During more than an hour of intense debate on the Assembly floor, several members of the Democratic majority admitted to mixed feelings. Some legislators said they were concerned the lack of an appeal process endangered charter schools with track records of good student performance.
Others wanted to reserve judgment pending a parallel effort by state Superintendent of Public Instruction Tony Thurmond, who, at Gov. Gavin Newsom’s request, is leading a highly-anticipated study that will provide recommendations on charter regulations this summer.
And several legislators said they believe the state’s finite funding for public schools has exacerbated tensions between charter schools and school districts and called for more school funding.
“I’m really torn over this bill,” said Al Muratsuchi, a Democratic Assemblyman from Torrance. “I want to support any measure that will crack down on bad charter schools, because we know we know that there are too many bad charter schools out there and we should shut them down. My concern is that this bill may risk shutting down good existing charter schools.”
Assemblywoman Lorena Gonzalez, a Democrat from San Diego, said Wednesday’s vote was a “tough subject” for her, too, as both a supporter of labor and a charter school parent.
“On the one hand, I completely agree with the innovation that some charter schools are engaging in,” Gonzalez said. “My understanding of the (charter) movement is it was supposed to be very limited, and we were supposed to take that innovation and scale it so that every kid in every public school would have those same opportunities.”
Gonzalez voted in favor of the bill, and said, “It’s time to press pause, bring people together (and) figure out how we get back to what this movement was supposed to be.”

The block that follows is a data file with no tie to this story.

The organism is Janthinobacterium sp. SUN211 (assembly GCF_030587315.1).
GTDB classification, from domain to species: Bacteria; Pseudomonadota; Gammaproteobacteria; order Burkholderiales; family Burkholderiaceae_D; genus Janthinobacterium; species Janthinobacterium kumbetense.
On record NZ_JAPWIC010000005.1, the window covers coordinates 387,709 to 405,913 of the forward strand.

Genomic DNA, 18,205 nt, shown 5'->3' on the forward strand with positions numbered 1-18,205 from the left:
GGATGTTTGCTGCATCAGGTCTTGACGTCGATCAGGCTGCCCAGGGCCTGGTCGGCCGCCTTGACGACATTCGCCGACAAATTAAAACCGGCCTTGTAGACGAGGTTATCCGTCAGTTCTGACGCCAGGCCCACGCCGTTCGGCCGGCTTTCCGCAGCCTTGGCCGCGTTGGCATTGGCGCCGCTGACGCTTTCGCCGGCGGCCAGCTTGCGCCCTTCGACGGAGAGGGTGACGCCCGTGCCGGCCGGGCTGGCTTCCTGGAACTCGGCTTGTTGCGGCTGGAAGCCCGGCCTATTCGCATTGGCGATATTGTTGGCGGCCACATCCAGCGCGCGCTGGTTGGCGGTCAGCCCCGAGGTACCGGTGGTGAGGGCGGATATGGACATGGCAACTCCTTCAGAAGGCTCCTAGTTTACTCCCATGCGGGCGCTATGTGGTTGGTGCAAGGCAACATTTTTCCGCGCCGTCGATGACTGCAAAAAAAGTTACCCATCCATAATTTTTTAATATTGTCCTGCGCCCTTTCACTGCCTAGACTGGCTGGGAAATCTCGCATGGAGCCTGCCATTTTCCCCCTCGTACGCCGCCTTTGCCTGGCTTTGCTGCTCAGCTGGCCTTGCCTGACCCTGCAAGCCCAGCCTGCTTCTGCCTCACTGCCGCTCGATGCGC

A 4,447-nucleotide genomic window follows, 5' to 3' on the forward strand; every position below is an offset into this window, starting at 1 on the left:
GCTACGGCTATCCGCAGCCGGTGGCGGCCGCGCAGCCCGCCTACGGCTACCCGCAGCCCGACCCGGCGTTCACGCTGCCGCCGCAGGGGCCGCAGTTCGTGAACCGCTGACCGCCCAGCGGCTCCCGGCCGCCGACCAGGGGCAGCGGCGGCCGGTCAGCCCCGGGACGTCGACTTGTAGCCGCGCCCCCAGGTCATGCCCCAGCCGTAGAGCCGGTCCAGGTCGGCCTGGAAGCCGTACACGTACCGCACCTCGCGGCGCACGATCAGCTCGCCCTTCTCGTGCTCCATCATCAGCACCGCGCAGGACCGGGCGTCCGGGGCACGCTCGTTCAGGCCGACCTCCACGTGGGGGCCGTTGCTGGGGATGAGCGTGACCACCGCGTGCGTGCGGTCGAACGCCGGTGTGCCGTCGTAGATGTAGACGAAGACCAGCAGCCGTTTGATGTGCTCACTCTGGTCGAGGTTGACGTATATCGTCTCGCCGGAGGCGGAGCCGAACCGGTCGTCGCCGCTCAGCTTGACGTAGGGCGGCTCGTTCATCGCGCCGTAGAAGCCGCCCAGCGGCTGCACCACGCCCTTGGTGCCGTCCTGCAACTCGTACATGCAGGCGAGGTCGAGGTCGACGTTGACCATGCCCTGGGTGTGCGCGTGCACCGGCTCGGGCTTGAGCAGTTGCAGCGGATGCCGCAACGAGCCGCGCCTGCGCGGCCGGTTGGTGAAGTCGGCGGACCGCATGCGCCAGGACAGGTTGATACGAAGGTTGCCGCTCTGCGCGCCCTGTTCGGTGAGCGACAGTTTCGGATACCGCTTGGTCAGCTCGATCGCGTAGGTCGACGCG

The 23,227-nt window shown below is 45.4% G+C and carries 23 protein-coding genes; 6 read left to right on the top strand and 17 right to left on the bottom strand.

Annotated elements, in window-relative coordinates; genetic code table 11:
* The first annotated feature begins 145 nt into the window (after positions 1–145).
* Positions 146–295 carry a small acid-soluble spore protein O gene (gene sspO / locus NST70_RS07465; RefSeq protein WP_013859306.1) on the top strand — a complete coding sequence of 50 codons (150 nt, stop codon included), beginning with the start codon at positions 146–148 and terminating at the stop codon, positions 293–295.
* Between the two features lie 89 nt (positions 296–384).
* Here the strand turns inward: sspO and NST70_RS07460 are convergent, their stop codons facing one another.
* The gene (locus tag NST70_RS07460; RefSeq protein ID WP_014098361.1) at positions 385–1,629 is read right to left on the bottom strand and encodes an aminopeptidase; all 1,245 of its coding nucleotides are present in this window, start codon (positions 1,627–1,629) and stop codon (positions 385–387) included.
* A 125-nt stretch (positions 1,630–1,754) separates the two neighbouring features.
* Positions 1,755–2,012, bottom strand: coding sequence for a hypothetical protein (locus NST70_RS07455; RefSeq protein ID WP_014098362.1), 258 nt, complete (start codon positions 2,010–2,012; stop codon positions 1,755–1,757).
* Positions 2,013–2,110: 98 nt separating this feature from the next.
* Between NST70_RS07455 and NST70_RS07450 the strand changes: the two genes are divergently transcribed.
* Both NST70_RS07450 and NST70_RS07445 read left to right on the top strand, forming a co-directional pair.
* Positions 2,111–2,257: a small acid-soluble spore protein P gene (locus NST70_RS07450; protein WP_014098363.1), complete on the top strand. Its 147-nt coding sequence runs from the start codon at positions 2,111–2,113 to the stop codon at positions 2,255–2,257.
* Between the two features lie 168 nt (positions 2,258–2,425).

The scene at the Capitol during the bill’s hour of uncertainty was hectic. Earlier in the day, about 2,500 teachers had marched the streets of downtown Sacramento in a rally organized by California Teachers’ Association, which supports the charter bills, and several of those teachers lined up outside the offices of on-the-fence Democrats to lobby for “yes” votes. Others were crowded into the Assembly’s gallery, watching, and cheered when the bill finally got enough votes to pass.
The California Charter Schools Association, which opposes the charter bills, had also organized a smaller “black parent strike” in which several protesters held signs that read, “The System Wants to Trap My Son in a Failing School.”
“We are deeply dismayed by today’s vote which demonstrates a limited understanding and respect for the needs of public school families and students across the state,” Myrna Castrejón, president and CEO of the state’s charter association, said in a statement following Wednesday’s vote. She described AB 1505 as “politically motivated and a slap in the face to parents and families who deserve to choose the best school for their children.”
O’Donnell acknowledged that “today’s bill thus far is the most controversial (charter) bill” state lawmakers have debated this year. He said its passage is significant because “a couple of years ago, we wouldn’t be able to get this bill through the state Legislature because of the political might that charter schools have.”
“The California Charter Schools Association’s sole mission is to have no change,” O’Donnell said. “And what they are witnessing and we are witnessing is a Legislature that’s awake, that’s watching, and wants to ensure that charter schools are held accountable and held transparent.”